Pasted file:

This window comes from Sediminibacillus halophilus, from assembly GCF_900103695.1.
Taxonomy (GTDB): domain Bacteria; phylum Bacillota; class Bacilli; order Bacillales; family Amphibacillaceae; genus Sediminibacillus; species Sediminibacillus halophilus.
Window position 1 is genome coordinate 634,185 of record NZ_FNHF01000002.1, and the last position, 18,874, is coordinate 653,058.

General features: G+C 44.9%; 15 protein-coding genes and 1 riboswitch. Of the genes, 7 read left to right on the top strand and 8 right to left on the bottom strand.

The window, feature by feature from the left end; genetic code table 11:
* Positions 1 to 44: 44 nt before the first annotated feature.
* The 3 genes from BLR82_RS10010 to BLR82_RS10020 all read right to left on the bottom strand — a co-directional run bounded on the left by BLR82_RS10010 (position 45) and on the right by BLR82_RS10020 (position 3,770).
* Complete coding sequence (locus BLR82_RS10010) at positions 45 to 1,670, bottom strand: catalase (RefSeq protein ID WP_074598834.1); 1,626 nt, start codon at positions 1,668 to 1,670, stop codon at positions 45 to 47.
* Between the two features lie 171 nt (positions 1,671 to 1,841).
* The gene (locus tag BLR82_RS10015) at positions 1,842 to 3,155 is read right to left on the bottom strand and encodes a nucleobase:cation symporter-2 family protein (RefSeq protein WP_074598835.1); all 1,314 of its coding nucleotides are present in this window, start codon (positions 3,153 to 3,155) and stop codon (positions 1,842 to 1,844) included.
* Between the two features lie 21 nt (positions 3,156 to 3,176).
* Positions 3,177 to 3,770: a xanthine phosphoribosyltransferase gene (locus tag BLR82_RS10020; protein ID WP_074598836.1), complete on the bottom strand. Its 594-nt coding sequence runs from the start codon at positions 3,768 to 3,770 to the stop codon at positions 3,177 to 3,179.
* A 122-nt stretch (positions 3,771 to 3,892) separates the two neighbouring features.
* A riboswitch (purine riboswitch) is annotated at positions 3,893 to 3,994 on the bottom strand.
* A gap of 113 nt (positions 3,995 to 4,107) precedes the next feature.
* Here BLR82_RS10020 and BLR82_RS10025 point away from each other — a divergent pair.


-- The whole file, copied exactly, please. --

This window comes from Sediminibacillus halophilus, from assembly GCF_900103695.1.
Taxonomy (GTDB): domain Bacteria; phylum Bacillota; class Bacilli; order Bacillales; family Amphibacillaceae; genus Sediminibacillus; species Sediminibacillus halophilus.
Window position 1 is genome coordinate 634,185 of record NZ_FNHF01000002.1, and the last position, 18,874, is coordinate 653,058.

General features: G+C 44.9%; 15 protein-coding genes and 1 riboswitch. Of the genes, 7 read left to right on the top strand and 8 right to left on the bottom strand.

The window, feature by feature from the left end; genetic code table 11:
* Positions 1 to 44: 44 nt before the first annotated feature.
* The 3 genes from BLR82_RS10010 to BLR82_RS10020 all read right to left on the bottom strand — a co-directional run bounded on the left by BLR82_RS10010 (position 45) and on the right by BLR82_RS10020 (position 3,770).
* Complete coding sequence (locus BLR82_RS10010) at positions 45 to 1,670, bottom strand: catalase (RefSeq protein ID WP_074598834.1); 1,626 nt, start codon at positions 1,668 to 1,670, stop codon at positions 45 to 47.
* Between the two features lie 171 nt (positions 1,671 to 1,841).
* The gene (locus tag BLR82_RS10015) at positions 1,842 to 3,155 is read right to left on the bottom strand and encodes a nucleobase:cation symporter-2 family protein (RefSeq protein WP_074598835.1); all 1,314 of its coding nucleotides are present in this window, start codon (positions 3,153 to 3,155) and stop codon (positions 1,842 to 1,844) included.
* Between the two features lie 21 nt (positions 3,156 to 3,176).
* Positions 3,177 to 3,770: a xanthine phosphoribosyltransferase gene (locus tag BLR82_RS10020; protein ID WP_074598836.1), complete on the bottom strand. Its 594-nt coding sequence runs from the start codon at positions 3,768 to 3,770 to the stop codon at positions 3,177 to 3,179.
* A 122-nt stretch (positions 3,771 to 3,892) separates the two neighbouring features.
* A riboswitch (purine riboswitch) is annotated at positions 3,893 to 3,994 on the bottom strand.
* A gap of 113 nt (positions 3,995 to 4,107) precedes the next feature.
* Here BLR82_RS10020 and BLR82_RS10025 point away from each other — a divergent pair.